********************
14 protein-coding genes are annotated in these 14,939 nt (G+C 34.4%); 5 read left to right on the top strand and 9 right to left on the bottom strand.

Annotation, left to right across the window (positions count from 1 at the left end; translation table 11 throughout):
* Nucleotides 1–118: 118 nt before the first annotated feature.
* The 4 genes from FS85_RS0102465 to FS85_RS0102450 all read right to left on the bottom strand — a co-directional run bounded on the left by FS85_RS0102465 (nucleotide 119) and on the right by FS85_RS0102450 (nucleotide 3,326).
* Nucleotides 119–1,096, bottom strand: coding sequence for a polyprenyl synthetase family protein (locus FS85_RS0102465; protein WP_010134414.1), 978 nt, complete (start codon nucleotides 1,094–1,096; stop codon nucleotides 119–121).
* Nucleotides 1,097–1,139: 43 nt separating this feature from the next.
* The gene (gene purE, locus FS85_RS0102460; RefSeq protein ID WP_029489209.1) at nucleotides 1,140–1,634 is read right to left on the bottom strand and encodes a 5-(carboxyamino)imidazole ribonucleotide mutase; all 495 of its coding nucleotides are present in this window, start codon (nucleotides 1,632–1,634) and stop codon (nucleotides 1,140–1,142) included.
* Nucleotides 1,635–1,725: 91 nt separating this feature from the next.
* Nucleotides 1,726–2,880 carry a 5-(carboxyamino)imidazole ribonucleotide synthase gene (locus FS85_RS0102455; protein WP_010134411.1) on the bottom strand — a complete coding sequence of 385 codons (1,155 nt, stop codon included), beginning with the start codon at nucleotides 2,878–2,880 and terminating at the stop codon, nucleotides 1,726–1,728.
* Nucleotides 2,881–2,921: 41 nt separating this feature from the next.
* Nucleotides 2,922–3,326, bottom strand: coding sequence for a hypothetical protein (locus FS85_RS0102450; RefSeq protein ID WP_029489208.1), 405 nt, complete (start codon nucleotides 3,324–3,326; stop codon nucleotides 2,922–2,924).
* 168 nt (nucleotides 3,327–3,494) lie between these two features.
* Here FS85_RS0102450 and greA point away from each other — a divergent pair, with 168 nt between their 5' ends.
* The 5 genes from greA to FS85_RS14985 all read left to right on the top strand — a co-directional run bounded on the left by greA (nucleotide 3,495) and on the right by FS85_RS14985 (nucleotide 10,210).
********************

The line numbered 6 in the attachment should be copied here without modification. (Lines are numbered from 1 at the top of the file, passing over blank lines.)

* Nucleotides 1,097–1,139: 43 nt separating this feature from the next.